Dutch government pulls far-right politician for allegedly spying for “Israel”


Published: 2024-06-18 18:50

Last Updated: 2024-07-13 05:32

Israeli-born far-right politician, Gidi Markuszower
Israeli-born far-right politician, Gidi Markuszower

Gidi Markuszower, an "Israeli"-born far-right politician, will not serve in the new Dutch government following concerns raised by the Dutch National Security Service (AIVD) about his alleged passing of sensitive information to a "foreign power," believed to be the Israeli Occupation.

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Prime Minister Geert Wilders announced the decision, withdrawing Markuszower's candidacy for the position of minister for asylum and migration.

Markuszower's nomination raised alarms given his history with Dutch authorities. In 2010, he was previously flagged by the AIVD as a potential security threat, resulting in his withdrawal from a parliamentary candidacy. Former Dutch Interior Minister Ernst Hirsch Ballin had threatened action against the PVV if Markuszower's candidacy proceeded.

Recent reports indicate that Ballin warned Wilders via letter about the AIVD's belief that Markuszower was passing information to “Israel”.

Markuszower, a senior official in Wilders’ Party for Freedom (PVV), is known for his strong support of the Israeli Occupation and opposition to Muslim immigration.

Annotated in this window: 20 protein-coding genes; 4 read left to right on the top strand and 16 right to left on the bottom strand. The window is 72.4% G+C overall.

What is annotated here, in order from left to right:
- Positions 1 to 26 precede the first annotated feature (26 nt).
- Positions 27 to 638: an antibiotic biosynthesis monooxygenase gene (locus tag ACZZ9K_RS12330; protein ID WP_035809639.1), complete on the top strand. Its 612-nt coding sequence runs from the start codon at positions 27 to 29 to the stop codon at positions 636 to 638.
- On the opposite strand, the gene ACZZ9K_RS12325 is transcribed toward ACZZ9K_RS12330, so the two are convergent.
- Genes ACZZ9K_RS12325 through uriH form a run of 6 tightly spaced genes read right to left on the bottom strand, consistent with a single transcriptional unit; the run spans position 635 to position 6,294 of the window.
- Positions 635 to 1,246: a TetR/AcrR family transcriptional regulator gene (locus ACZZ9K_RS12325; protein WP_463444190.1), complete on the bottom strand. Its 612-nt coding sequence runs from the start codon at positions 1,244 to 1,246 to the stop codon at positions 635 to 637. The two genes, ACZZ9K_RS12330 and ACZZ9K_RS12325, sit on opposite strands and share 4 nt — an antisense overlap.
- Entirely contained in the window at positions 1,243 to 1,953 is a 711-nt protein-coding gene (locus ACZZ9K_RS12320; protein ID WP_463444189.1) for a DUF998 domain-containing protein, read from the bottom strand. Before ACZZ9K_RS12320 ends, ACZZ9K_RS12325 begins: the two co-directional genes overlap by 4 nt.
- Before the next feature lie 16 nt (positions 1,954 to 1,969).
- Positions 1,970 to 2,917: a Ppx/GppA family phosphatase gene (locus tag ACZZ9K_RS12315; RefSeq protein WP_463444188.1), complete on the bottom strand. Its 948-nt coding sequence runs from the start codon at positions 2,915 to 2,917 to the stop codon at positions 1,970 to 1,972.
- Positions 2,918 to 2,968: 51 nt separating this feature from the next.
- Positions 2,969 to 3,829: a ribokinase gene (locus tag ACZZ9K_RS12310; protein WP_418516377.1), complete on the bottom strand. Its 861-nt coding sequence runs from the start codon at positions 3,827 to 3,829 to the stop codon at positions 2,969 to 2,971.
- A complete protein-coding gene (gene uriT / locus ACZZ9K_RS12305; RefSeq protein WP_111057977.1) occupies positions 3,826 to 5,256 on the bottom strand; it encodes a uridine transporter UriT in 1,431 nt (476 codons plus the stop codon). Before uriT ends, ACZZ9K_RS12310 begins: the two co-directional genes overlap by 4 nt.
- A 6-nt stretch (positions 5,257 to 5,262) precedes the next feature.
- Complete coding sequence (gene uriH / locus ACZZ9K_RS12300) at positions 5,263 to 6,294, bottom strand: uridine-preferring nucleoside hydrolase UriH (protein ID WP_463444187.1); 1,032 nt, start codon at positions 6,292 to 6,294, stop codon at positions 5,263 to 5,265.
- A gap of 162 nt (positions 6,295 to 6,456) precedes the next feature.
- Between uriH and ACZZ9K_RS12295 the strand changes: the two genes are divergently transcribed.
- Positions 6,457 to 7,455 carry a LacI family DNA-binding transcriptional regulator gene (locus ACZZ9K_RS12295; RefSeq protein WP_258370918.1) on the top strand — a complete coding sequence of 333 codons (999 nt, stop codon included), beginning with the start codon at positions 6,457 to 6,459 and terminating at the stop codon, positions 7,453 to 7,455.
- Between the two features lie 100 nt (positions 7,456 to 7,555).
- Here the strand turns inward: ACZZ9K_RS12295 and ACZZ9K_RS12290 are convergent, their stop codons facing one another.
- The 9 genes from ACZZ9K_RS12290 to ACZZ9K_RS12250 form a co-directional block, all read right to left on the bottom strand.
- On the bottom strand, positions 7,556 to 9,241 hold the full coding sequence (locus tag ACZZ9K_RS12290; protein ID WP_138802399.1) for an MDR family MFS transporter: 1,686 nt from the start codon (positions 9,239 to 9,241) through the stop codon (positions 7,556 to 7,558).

Markuszower was raised in the Netherlands and began his career as a Dutch spokesperson for “Israeli” Prime Minister Benjamin Netanyahu’s Likud Party.

The withdrawal has put pressure on Wilders to clarify the AIVD's findings and justify Markuszower's continued presence in the Dutch senate, where he still has access to sensitive national security information.

Markuszower's case is reminiscent of historical instances where individuals have been accused of espionage for “Israel”.

Jonathan Pollard, a former US Navy intelligence analyst, was sentenced to life in prison in 1987 for passing classified information to “Israel”, serving 30 years before his release.

Similarly, Egyptian-born “Israeli” spy Eli Cohen infiltrated the Syrian government in the 1960s, providing critical intelligence before his capture and execution in 1965.

Other notable cases include Ben-Ami Kadish, a former US Army engineer, and Lawrence Franklin, a former Pentagon analyst, both convicted of passing classified information to “Israel”. Despite such cases, lobbying groups like the American Israel Public Affairs Committee (AIPAC) continue to play a significant role in US politics, raising concerns about the influence of foreign interests.

Also Read: 'America's commitment to Israel is ironclad' says US security advisor to Netanyahu

Political analysts remain puzzled by “Israel's” espionage activities targeting its main ally, the US, and the apparent tolerance of such actions by Washington.